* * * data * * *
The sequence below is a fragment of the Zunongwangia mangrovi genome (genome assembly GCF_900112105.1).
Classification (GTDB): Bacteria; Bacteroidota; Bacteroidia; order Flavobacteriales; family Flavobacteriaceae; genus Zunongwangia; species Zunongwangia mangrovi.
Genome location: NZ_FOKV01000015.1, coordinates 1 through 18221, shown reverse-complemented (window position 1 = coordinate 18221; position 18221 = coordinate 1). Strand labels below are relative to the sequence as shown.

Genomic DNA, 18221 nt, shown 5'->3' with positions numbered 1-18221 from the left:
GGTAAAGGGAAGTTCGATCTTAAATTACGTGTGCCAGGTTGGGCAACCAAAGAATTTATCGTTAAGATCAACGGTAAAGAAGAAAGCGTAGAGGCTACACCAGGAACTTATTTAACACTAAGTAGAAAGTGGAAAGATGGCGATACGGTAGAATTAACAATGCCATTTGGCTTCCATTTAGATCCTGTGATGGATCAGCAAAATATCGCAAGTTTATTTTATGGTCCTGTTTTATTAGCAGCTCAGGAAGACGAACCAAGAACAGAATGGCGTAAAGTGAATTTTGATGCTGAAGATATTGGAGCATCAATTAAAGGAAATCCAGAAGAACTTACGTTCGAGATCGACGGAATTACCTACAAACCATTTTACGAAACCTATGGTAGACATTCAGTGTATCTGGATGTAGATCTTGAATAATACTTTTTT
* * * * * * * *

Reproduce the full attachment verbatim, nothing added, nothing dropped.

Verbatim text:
The sequence below is a fragment of the Zunongwangia mangrovi genome (genome assembly GCF_900112105.1).
Classification (GTDB): Bacteria; Bacteroidota; Bacteroidia; order Flavobacteriales; family Flavobacteriaceae; genus Zunongwangia; species Zunongwangia mangrovi.
Genome location: NZ_FOKV01000015.1, coordinates 1 through 18221, shown reverse-complemented (window position 1 = coordinate 18221; position 18221 = coordinate 1). Strand labels below are relative to the sequence as shown.

Genomic DNA, 18221 nt, shown 5'->3' with positions numbered 1-18221 from the left:
GGTAAAGGGAAGTTCGATCTTAAATTACGTGTGCCAGGTTGGGCAACCAAAGAATTTATCGTTAAGATCAACGGTAAAGAAGAAAGCGTAGAGGCTACACCAGGAACTTATTTAACACTAAGTAGAAAGTGGAAAGATGGCGATACGGTAGAATTAACAATGCCATTTGGCTTCCATTTAGATCCTGTGATGGATCAGCAAAATATCGCAAGTTTATTTTATGGTCCTGTTTTATTAGCAGCTCAGGAAGACGAACCAAGAACAGAATGGCGTAAAGTGAATTTTGATGCTGAAGATATTGGAGCATCAATTAAAGGAAATCCAGAAGAACTTACGTTCGAGATCGACGGAATTACCTACAAACCATTTTACGAAACCTATGGTAGACATTCAGTGTATCTGGATGTAGATCTTGAATAATACTTTTTT